The thesis year is not congruent with the academic year, even though it has the same summer vacation. It runs from April to April, and if you begin now by trying to articulate a reasonably clear idea of what you'd like to write about, you'll reap the dividends a year from now. Perhaps you have a question or problem in some area of the social studies, broadly defined, that has intrigued you for a while and about which you'd like to learn more, or perhaps you've taken a course that you particularly enjoyed and would like to pursue some of the issues raised there in greater depth. Whatever the source of this initial interest, if you have some ideas about a thesis project, seek out a member of the faculty, inside the CSS or out, whose interests lie close to your own (this is frequently a professor you've had in a course, but it need not be) to discuss these ideas and explore whether you and the professor can enter into a cordial and productive working relationship. Now (well, maybe after next week, when this year's thesis reading is done) is the time to be making these preliminary inquiries of potential advisors. Most professors enjoy supervising honors theses -- after all, it's a chance to work closely with highly motivated students on interesting research, and for us older folk, it doesn't get much better than that -- and will be happy to sign on to your project if there's a good match of interests and personalities. Early in September is generally not too late to create this relationship, but if you wait till then, you run the risk that the advisor's dance card will be full, and that he or she won't be able to take on another advisee. Don't worry if your ideas are not yet fully formed, or if you can't yet articulate anything beyond a general area in which your thesis topic might lie -- this is par for the course at this stage. Find a professor whose area of expertise is in or near your general area of interest and talk to him or her about the field and your own ideas. Informal brainstorming of this sort often leads to excellent projects, and gives both sides a chance to size one another up and see whether the relationship is likely to be a smooth one. Be open to suggestions from the professors you speak with and allow yourself to be moved from one topic to another within your general area of interest -- the profs are all experienced researchers, aware of problems or pitfalls that you might not anticipate and perhaps able to see more clearly than you can at this stage what is possible and what is not. As I'll suggest below, negotiation of this sort goes on continuously until the thesis is done, and it's wise to accustom yourself to it right at the start.
Once you've secured the services of a suitable advisor, late in the spring of your junior year or very early in the fall, the next step is to register for the senior thesis tutorial (CSS 409) under the advisor's supervision in the fall. You may not preregister for CSS 409 but you simply add it during the fall drop-add period. If the work goes as planned and the thesis is continued into the spring semester, students receive a grade of "X" for CSS 409 (that is, a placeholder grade for work not yet completed) and register for a second thesis tutorial, CSS 410, in the spring. Candidates for honors must complete their theses by the second week in April (see above!), a date set by the Honors College, not the CSS. In a very few cases, thesis writers choose not to submit their work for consideration for honors, or fail to complete the work by the Honors College deadline; these students have until the end of the spring semester to complete their work, and while they cannot graduate with honors, they do receive full credit with a grade (given by the advisor) for each of the two thesis tutorials. Students who do submit their work for honors have it evaluated by a committee that includes their advisor and two other professors, one a CSS core faculty member and the other from outside the CSS. These evaluations determine whether the thesis will receive Honors, High Honors or no honors. The honors designation is independent of the grades given by the advisor in CSS 409 and 410; honors candidates receive both the honors designation and the tutorial grades.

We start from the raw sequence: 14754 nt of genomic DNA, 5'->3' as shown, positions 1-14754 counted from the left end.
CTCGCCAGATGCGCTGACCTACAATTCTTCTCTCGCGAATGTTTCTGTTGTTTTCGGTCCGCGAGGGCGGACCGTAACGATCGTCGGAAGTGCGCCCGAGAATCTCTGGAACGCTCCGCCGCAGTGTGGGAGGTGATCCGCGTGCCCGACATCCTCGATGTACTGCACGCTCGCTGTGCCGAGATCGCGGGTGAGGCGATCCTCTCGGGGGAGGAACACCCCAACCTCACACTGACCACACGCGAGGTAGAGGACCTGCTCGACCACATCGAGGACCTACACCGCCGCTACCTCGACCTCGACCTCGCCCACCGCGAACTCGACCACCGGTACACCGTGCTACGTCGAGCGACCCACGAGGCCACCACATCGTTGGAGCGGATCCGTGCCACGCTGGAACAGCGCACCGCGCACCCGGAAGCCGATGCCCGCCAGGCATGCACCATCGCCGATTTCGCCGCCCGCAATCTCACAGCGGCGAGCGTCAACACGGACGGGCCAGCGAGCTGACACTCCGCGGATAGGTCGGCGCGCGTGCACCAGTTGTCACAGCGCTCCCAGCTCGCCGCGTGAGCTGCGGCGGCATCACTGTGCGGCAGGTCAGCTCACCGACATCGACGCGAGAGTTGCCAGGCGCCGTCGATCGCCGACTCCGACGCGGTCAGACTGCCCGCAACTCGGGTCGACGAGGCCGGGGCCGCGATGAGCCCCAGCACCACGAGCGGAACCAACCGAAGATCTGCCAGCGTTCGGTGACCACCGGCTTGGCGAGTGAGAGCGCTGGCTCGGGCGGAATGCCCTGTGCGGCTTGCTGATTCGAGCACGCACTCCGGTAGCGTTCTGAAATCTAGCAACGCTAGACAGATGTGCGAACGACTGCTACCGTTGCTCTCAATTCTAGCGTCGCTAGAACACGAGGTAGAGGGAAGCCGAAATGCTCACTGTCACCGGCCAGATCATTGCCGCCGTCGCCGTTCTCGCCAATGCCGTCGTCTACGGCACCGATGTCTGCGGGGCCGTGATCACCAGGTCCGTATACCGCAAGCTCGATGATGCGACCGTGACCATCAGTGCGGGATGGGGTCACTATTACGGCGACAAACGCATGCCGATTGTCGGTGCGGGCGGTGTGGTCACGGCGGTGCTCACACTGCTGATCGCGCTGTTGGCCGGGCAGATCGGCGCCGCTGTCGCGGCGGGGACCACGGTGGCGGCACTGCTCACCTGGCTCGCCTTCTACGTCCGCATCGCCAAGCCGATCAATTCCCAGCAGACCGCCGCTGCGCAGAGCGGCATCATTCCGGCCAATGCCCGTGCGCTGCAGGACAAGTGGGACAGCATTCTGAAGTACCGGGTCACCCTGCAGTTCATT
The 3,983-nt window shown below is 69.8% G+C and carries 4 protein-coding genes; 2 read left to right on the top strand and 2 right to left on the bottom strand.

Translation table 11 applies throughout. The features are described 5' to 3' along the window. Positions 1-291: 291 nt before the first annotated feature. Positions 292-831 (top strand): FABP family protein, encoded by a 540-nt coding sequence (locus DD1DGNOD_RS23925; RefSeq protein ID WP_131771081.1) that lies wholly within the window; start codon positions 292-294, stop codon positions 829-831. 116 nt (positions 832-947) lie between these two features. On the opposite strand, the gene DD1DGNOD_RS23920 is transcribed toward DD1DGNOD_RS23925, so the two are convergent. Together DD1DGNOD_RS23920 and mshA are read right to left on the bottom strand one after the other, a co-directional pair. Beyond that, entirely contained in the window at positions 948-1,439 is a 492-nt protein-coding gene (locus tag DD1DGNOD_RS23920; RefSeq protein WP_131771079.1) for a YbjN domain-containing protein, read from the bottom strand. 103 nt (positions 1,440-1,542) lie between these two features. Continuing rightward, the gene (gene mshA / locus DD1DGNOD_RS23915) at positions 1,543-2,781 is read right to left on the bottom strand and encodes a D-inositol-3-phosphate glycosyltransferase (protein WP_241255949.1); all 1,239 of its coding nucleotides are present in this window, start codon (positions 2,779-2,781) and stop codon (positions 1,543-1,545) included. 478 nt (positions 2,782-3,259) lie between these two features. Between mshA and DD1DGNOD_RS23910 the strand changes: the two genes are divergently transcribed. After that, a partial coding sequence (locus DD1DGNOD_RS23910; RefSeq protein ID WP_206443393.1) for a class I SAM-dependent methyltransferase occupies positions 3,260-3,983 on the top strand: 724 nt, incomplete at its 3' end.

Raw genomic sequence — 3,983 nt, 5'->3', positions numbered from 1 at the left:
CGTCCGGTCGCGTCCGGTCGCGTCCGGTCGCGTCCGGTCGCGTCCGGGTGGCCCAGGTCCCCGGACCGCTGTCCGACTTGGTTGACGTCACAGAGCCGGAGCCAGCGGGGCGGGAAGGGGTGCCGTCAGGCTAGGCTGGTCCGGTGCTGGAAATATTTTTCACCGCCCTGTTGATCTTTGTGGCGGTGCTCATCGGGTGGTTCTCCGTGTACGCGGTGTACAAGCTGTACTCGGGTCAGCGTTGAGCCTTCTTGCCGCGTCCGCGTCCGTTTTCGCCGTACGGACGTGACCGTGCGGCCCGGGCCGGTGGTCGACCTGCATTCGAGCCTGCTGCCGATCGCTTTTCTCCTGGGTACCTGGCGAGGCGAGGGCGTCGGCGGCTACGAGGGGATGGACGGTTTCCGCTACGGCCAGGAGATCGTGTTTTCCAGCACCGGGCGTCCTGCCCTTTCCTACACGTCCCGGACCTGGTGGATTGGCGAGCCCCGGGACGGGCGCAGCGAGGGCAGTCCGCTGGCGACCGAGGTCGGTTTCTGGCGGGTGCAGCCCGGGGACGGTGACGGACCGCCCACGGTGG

If you aren't able to secure the agreement of an advisor before you leave for the summer, try at least to have one or two on tap who will be willing to consider the question further in September. Your advisor may suggest some reading for the summer, but then again, he or she may not. Sometimes such summer work is fruitful, sometimes not, sometimes it's enjoyable, sometimes not, but in general it's not essential. The senior year is quite long enough for your research, if you work steadily and conscientiously. But whatever the state of your work at the end of the summer, your advisor will want you to get off to a quick start in the fall. So at the very start of the semester, he or she may well ask you to prepare a short research prospectus (roughly five to seven pages) that lays out the questions you hope to investigate and the research strategy you will use to address them. Be prepared for a request of this kind -- it's yet another reason to begin thinking seriously about your project before your junior year ends.